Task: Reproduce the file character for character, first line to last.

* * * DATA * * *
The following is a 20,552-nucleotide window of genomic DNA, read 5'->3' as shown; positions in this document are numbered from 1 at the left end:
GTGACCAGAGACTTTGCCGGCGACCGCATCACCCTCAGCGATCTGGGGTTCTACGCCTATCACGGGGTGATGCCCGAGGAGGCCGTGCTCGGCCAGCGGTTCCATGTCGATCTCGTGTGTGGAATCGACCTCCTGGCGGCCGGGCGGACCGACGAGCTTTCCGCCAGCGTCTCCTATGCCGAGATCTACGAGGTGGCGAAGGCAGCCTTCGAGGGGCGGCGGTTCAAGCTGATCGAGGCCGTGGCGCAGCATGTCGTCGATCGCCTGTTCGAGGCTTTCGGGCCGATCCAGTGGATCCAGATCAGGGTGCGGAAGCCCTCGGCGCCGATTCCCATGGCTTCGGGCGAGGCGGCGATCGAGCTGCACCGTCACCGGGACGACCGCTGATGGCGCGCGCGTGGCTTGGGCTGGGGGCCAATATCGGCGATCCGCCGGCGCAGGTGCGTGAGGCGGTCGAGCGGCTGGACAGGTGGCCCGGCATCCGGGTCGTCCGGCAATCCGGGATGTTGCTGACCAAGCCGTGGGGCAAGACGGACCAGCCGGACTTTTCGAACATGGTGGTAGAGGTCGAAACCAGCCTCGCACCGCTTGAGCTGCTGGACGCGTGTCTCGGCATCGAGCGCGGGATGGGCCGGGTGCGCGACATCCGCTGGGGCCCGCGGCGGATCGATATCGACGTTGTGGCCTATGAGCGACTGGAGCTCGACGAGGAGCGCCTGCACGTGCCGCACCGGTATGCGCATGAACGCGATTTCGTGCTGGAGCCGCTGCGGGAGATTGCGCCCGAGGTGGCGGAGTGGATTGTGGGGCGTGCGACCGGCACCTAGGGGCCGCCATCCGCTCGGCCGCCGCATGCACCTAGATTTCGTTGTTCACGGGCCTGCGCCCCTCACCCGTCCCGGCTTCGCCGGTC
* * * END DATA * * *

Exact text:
The following is a 20,552-nucleotide window of genomic DNA, read 5'->3' as shown; positions in this document are numbered from 1 at the left end:
GTGACCAGAGACTTTGCCGGCGACCGCATCACCCTCAGCGATCTGGGGTTCTACGCCTATCACGGGGTGATGCCCGAGGAGGCCGTGCTCGGCCAGCGGTTCCATGTCGATCTCGTGTGTGGAATCGACCTCCTGGCGGCCGGGCGGACCGACGAGCTTTCCGCCAGCGTCTCCTATGCCGAGATCTACGAGGTGGCGAAGGCAGCCTTCGAGGGGCGGCGGTTCAAGCTGATCGAGGCCGTGGCGCAGCATGTCGTCGATCGCCTGTTCGAGGCTTTCGGGCCGATCCAGTGGATCCAGATCAGGGTGCGGAAGCCCTCGGCGCCGATTCCCATGGCTTCGGGCGAGGCGGCGATCGAGCTGCACCGTCACCGGGACGACCGCTGATGGCGCGCGCGTGGCTTGGGCTGGGGGCCAATATCGGCGATCCGCCGGCGCAGGTGCGTGAGGCGGTCGAGCGGCTGGACAGGTGGCCCGGCATCCGGGTCGTCCGGCAATCCGGGATGTTGCTGACCAAGCCGTGGGGCAAGACGGACCAGCCGGACTTTTCGAACATGGTGGTAGAGGTCGAAACCAGCCTCGCACCGCTTGAGCTGCTGGACGCGTGTCTCGGCATCGAGCGCGGGATGGGCCGGGTGCGCGACATCCGCTGGGGCCCGCGGCGGATCGATATCGACGTTGTGGCCTATGAGCGACTGGAGCTCGACGAGGAGCGCCTGCACGTGCCGCACCGGTATGCGCATGAACGCGATTTCGTGCTGGAGCCGCTGCGGGAGATTGCGCCCGAGGTGGCGGAGTGGATTGTGGGGCGTGCGACCGGCACCTAGGGGCCGCCATCCGCTCGGCCGCCGCATGCACCTAGATTTCGTTGTTCACGGGCCTGCGCCCCTCACCCGTCCCGGCTTCGCCGGTC